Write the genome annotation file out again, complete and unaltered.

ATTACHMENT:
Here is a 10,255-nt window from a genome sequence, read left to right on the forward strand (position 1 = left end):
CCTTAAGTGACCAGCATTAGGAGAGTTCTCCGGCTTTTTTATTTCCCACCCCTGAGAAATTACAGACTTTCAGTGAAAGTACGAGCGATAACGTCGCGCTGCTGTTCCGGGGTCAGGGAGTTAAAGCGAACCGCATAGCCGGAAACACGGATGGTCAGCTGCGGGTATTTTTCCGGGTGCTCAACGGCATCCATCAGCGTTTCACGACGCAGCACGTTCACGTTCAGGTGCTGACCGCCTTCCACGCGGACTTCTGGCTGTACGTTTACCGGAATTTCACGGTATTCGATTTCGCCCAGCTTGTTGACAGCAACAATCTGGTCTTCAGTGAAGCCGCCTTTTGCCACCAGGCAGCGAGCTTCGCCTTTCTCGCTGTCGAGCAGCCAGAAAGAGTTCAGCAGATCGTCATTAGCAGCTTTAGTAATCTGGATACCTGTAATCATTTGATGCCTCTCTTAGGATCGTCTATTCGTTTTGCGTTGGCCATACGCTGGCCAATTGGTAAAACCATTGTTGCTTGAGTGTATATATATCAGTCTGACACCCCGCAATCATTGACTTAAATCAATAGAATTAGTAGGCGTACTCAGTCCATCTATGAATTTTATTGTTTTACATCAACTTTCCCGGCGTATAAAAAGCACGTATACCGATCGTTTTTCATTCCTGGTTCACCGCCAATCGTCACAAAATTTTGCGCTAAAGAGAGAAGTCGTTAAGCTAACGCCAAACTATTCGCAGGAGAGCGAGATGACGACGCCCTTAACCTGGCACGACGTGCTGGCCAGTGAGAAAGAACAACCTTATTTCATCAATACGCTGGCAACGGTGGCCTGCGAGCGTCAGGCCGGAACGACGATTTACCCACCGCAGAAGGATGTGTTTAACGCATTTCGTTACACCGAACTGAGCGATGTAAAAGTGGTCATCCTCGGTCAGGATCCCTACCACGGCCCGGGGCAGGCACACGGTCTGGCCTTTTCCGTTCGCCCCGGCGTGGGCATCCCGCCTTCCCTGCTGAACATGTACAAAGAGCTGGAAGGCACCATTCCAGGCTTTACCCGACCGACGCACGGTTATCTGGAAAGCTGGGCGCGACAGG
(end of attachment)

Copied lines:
Here is a 10,255-nt window from a genome sequence, read left to right on the forward strand (position 1 = left end):
CCTTAAGTGACCAGCATTAGGAGAGTTCTCCGGCTTTTTTATTTCCCACCCCTGAGAAATTACAGACTTTCAGTGAAAGTACGAGCGATAACGTCGCGCTGCTGTTCCGGGGTCAGGGAGTTAAAGCGAACCGCATAGCCGGAAACACGGATGGTCAGCTGCGGGTATTTTTCCGGGTGCTCAACGGCATCCATCAGCGTTTCACGACGCAGCACGTTCACGTTCAGGTGCTGACCGCCTTCCACGCGGACTTCTGGCTGTACGTTTACCGGAATTTCACGGTATTCGATTTCGCCCAGCTTGTTGACAGCAACAATCTGGTCTTCAGTGAAGCCGCCTTTTGCCACCAGGCAGCGAGCTTCGCCTTTCTCGCTGTCGAGCAGCCAGAAAGAGTTCAGCAGATCGTCATTAGCAGCTTTAGTAATCTGGATACCTGTAATCATTTGATGCCTCTCTTAGGATCGTCTATTCGTTTTGCGTTGGCCATACGCTGGCCAATTGGTAAAACCATTGTTGCTTGAGTGTATATATATCAGTCTGACACCCCGCAATCATTGACTTAAATCAATAGAATTAGTAGGCGTACTCAGTCCATCTATGAATTTTATTGTTTTACATCAACTTTCCCGGCGTATAAAAAGCACGTATACCGATCGTTTTTCATTCCTGGTTCACCGCCAATCGTCACAAAATTTTGCGCTAAAGAGAGAAGTCGTTAAGCTAACGCCAAACTATTCGCAGGAGAGCGAGATGACGACGCCCTTAACCTGGCACGACGTGCTGGCCAGTGAGAAAGAACAACCTTATTTCATCAATACGCTGGCAACGGTGGCCTGCGAGCGTCAGGCCGGAACGACGATTTACCCACCGCAGAAGGATGTGTTTAACGCATTTCGTTACACCGAACTGAGCGATGTAAAAGTGGTCATCCTCGGTCAGGATCCCTACCACGGCCCGGGGCAGGCACACGGTCTGGCCTTTTCCGTTCGCCCCGGCGTGGGCATCCCGCCTTCCCTGCTGAACATGTACAAAGAGCTGGAAGGCACCATTCCAGGCTTTACCCGACCGACGCACGGTTATCTGGAAAGCTGGGCGCGACAGG